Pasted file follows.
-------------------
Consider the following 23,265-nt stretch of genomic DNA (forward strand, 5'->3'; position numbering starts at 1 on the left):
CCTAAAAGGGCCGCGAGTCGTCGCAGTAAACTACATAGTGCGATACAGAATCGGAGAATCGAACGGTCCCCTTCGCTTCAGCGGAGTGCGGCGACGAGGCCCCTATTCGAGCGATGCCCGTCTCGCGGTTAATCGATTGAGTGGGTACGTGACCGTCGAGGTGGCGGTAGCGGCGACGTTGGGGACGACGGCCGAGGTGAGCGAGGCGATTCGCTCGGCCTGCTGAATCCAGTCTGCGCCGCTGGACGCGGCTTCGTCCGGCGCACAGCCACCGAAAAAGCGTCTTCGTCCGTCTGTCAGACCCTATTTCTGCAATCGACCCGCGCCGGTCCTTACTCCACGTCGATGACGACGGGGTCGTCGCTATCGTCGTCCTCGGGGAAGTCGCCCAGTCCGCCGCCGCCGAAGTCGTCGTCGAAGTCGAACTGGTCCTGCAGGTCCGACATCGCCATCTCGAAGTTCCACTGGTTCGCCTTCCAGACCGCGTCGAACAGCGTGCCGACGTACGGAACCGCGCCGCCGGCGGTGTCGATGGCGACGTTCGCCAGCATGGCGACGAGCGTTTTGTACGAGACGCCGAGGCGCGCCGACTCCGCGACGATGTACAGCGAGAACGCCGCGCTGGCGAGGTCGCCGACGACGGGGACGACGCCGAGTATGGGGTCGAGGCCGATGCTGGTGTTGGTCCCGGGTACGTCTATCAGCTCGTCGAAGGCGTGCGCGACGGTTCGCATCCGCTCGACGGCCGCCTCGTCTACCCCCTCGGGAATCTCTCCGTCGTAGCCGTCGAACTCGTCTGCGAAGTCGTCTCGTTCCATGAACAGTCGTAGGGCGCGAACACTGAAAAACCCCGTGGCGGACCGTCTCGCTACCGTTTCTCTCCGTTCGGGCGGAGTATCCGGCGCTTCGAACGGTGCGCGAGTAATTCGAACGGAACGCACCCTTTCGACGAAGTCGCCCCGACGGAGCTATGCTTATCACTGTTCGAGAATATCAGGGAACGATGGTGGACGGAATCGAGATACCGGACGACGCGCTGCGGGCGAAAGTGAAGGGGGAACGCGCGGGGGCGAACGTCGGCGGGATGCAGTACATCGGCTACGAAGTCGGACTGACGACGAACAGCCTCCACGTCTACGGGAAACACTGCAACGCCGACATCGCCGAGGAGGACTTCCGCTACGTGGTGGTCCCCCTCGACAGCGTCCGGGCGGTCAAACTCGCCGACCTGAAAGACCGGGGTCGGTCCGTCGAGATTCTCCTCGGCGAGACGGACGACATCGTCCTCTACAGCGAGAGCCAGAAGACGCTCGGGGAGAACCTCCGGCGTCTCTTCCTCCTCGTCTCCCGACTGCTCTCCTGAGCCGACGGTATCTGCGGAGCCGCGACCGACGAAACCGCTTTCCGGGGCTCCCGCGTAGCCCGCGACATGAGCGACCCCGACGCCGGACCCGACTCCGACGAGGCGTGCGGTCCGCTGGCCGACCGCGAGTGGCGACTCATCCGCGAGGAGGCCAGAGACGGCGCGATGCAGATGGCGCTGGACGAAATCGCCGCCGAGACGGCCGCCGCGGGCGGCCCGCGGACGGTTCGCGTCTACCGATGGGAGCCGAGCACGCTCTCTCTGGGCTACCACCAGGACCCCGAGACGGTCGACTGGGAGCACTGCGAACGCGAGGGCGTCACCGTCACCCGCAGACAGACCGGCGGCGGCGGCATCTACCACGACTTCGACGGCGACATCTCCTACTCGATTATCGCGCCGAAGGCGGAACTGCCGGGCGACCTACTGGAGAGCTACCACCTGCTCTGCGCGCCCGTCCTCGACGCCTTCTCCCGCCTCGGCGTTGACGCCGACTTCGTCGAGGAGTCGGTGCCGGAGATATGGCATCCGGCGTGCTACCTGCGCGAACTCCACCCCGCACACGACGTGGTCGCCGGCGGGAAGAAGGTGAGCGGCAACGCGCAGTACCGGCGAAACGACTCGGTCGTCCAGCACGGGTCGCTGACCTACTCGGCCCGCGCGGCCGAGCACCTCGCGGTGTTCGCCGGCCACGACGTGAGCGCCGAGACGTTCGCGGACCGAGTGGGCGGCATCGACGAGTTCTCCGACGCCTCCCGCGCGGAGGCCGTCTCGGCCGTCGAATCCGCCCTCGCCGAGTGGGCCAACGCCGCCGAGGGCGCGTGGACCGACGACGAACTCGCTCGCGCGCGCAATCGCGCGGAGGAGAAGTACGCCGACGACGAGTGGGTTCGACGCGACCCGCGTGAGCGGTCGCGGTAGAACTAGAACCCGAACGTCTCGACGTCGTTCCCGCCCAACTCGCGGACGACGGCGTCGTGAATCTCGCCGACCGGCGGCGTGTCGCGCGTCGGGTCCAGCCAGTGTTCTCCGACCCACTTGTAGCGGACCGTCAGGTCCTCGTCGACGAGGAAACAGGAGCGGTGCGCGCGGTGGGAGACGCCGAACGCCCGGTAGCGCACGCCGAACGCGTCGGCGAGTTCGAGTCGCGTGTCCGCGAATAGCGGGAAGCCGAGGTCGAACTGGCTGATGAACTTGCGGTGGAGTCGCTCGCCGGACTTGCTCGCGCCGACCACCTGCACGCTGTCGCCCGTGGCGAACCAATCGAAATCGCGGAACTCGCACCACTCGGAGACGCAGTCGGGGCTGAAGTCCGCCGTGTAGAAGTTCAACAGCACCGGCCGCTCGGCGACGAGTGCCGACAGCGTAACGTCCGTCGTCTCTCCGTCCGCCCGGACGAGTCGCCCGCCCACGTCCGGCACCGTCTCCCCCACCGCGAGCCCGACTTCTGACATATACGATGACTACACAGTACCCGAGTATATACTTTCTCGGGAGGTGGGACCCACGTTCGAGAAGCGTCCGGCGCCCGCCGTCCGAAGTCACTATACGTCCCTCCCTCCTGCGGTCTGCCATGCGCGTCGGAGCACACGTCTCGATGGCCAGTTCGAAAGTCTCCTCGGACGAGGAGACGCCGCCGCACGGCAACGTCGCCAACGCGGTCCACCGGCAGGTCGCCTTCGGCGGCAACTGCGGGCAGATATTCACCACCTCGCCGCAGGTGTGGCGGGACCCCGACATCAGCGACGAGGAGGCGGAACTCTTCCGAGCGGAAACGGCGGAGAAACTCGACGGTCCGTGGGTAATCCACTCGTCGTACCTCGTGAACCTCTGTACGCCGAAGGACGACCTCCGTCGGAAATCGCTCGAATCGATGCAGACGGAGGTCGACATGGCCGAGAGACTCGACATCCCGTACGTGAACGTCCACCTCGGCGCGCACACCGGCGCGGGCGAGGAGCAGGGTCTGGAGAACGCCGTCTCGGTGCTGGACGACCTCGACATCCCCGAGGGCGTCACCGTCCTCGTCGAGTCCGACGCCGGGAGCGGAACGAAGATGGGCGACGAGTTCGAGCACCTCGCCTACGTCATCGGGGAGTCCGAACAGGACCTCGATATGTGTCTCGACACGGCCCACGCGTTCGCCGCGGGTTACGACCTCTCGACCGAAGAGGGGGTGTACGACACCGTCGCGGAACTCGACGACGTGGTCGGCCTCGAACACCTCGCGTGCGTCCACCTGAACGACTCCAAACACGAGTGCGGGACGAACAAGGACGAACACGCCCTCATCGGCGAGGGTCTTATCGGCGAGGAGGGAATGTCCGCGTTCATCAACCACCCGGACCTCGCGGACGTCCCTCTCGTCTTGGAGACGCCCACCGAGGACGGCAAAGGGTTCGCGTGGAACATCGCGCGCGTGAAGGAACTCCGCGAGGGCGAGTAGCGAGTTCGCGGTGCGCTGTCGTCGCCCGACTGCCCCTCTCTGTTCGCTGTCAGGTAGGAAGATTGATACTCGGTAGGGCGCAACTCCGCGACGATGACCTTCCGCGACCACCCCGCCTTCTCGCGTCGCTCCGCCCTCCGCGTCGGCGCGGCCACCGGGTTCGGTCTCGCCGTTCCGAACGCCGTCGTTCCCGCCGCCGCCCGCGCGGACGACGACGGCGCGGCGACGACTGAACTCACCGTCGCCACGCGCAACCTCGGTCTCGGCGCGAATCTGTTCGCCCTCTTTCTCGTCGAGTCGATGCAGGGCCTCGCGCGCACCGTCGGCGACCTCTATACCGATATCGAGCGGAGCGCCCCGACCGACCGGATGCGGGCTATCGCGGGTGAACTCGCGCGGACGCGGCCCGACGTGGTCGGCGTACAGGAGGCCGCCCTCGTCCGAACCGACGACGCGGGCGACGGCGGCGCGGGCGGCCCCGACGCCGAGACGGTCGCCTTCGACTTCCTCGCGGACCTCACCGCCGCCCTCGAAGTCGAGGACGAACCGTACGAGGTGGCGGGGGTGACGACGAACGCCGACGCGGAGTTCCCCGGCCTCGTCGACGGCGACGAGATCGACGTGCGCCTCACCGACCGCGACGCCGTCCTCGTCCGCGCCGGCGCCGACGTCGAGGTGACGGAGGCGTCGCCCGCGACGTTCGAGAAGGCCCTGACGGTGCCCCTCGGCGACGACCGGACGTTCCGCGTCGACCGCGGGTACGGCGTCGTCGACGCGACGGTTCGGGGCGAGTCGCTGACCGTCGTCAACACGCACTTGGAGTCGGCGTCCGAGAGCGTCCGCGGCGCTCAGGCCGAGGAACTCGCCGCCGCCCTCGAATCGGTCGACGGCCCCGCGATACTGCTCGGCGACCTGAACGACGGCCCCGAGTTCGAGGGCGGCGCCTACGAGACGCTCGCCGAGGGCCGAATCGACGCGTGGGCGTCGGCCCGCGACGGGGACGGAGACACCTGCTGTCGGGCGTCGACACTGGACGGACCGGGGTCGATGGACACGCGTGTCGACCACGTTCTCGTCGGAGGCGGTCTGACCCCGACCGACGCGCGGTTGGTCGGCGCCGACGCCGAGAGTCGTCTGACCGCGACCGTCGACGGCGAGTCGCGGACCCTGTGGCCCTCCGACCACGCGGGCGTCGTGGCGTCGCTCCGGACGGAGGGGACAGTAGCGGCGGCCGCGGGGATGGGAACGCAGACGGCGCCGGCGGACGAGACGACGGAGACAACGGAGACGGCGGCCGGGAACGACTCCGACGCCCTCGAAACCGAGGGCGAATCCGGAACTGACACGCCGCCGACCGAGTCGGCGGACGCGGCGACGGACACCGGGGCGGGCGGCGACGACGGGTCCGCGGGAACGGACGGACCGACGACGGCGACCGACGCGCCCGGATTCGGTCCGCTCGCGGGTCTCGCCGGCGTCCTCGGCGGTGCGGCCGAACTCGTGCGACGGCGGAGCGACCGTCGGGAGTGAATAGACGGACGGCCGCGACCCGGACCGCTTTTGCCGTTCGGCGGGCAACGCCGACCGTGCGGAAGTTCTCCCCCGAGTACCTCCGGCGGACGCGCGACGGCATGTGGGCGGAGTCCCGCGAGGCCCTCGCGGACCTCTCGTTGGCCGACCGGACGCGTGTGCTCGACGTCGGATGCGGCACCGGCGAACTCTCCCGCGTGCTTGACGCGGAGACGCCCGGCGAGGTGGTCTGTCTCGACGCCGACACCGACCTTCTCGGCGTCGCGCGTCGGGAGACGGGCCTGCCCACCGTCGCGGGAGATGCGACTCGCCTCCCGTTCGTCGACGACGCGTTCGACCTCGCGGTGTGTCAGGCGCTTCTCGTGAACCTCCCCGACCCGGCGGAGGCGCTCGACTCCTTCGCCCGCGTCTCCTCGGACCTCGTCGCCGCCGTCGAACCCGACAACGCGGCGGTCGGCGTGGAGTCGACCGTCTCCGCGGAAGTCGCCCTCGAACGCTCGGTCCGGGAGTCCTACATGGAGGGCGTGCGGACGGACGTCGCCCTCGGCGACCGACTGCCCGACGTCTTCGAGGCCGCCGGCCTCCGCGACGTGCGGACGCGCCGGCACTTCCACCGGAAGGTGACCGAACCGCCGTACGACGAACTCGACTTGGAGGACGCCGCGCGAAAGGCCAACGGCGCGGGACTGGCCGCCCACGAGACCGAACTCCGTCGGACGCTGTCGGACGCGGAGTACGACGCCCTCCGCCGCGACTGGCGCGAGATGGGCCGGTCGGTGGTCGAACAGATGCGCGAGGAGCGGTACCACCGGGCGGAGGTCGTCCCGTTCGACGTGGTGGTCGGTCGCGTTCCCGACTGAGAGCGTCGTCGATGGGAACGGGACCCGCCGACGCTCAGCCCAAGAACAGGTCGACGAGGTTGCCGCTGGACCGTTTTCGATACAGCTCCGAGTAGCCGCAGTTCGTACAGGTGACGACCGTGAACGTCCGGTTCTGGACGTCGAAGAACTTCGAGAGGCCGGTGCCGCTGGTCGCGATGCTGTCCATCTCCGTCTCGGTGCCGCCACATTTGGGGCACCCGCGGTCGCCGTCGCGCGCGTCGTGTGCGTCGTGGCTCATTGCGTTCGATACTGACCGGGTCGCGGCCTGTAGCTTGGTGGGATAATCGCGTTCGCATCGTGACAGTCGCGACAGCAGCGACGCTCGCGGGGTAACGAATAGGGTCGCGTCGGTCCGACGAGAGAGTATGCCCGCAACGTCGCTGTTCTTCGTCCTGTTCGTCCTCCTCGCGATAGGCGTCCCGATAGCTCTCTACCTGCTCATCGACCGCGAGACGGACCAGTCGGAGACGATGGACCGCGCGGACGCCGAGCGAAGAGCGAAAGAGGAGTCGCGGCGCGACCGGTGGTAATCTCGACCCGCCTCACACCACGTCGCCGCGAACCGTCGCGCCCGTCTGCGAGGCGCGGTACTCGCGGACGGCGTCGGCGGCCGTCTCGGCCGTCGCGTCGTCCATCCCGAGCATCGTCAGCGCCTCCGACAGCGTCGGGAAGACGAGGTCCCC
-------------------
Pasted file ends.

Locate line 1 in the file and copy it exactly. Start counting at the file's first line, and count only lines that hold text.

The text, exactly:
Consider the following 23,265-nt stretch of genomic DNA (forward strand, 5'->3'; position numbering starts at 1 on the left):